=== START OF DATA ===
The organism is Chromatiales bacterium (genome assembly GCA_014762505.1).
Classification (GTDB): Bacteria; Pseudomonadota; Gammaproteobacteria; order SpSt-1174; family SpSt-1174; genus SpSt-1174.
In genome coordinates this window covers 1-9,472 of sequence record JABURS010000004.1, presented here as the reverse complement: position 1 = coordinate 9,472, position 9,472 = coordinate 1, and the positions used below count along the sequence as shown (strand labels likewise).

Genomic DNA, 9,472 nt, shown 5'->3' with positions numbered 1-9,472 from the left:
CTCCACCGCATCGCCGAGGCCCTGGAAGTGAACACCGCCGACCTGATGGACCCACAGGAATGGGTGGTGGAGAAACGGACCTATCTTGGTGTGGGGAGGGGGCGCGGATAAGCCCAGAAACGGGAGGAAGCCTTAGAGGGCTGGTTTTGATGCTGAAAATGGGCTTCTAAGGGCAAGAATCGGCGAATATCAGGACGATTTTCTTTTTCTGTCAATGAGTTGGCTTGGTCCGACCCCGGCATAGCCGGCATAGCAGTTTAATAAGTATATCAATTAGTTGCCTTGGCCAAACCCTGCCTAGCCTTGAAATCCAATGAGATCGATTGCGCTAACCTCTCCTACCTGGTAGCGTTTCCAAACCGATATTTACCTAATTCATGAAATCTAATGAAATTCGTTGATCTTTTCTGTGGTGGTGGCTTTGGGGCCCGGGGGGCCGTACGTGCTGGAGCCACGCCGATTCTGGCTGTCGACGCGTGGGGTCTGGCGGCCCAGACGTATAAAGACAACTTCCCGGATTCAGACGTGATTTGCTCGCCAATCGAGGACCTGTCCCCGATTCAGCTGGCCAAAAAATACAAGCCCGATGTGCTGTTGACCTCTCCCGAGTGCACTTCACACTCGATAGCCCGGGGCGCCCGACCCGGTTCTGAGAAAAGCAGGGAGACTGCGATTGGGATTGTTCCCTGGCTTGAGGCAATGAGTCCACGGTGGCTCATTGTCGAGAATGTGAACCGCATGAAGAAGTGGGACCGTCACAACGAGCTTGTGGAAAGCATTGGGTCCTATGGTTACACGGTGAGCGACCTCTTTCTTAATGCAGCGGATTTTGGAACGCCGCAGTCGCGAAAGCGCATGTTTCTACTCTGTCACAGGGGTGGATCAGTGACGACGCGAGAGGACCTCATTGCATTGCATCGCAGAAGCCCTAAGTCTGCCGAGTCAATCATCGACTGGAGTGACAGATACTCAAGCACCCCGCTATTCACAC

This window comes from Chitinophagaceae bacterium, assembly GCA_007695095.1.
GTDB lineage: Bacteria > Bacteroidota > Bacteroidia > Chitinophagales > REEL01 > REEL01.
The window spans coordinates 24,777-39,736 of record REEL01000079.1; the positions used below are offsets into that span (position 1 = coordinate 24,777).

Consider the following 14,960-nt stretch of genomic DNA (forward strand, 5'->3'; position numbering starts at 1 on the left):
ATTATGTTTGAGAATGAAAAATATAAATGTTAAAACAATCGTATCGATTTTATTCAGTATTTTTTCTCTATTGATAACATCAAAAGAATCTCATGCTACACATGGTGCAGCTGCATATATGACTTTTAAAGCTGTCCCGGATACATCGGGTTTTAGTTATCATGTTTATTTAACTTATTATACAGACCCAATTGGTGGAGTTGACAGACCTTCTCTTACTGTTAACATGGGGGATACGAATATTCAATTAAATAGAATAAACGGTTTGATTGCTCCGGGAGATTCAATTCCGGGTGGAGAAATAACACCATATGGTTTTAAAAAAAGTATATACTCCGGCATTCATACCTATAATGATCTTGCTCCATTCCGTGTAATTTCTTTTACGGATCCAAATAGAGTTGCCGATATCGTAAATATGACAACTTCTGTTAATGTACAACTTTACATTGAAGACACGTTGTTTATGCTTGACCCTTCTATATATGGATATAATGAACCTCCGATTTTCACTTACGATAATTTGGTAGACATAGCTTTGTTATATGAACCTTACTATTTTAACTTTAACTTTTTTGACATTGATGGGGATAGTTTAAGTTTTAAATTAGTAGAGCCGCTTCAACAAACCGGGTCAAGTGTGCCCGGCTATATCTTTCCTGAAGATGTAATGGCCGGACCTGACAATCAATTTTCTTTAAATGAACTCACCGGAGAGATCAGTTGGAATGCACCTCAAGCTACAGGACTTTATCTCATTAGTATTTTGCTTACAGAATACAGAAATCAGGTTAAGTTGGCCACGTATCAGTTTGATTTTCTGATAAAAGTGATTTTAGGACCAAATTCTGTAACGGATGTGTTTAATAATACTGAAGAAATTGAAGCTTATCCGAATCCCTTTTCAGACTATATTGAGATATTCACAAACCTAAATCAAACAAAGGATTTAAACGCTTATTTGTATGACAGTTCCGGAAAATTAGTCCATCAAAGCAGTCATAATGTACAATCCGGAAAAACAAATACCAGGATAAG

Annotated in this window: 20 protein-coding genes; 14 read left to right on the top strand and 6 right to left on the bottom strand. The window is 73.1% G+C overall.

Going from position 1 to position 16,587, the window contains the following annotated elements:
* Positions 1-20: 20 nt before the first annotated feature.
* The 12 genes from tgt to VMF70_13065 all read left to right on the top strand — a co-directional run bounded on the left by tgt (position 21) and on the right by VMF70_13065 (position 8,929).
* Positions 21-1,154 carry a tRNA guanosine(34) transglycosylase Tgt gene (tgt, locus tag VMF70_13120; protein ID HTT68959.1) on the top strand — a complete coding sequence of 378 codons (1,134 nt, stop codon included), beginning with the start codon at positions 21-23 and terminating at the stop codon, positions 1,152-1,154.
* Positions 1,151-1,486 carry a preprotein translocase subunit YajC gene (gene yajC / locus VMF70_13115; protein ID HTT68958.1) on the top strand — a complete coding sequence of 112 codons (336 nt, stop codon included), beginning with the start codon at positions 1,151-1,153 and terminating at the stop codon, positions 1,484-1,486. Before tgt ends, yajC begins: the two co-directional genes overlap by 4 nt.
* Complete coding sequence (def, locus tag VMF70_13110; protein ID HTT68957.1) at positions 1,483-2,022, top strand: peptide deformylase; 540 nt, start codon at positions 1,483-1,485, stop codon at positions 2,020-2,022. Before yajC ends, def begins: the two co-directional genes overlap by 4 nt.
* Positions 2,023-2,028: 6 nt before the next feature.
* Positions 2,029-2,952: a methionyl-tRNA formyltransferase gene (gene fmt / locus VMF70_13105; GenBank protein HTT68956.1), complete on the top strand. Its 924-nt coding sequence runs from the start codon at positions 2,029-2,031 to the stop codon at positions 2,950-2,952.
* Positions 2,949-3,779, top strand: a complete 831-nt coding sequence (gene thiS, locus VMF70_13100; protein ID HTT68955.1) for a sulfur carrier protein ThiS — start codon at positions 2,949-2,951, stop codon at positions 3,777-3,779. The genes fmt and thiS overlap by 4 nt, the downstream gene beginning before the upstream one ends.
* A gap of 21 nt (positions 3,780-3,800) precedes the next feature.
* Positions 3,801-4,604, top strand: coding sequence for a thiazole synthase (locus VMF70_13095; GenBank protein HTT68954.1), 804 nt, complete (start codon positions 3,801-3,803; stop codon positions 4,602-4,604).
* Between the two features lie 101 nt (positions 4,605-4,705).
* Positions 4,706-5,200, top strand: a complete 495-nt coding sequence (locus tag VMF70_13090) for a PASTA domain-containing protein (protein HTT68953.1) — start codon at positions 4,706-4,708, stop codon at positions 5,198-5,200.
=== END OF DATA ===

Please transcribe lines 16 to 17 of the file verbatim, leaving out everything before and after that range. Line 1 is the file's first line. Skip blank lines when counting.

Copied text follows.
* Positions 1,151-1,486 carry a preprotein translocase subunit YajC gene (gene yajC / locus VMF70_13115; protein ID HTT68958.1) on the top strand — a complete coding sequence of 112 codons (336 nt, stop codon included), beginning with the start codon at positions 1,151-1,153 and terminating at the stop codon, positions 1,484-1,486. Before tgt ends, yajC begins: the two co-directional genes overlap by 4 nt.
* Complete coding sequence (def, locus tag VMF70_13110; protein ID HTT68957.1) at positions 1,483-2,022, top strand: peptide deformylase; 540 nt, start codon at positions 1,483-1,485, stop codon at positions 2,020-2,022. Before yajC ends, def begins: the two co-directional genes overlap by 4 nt.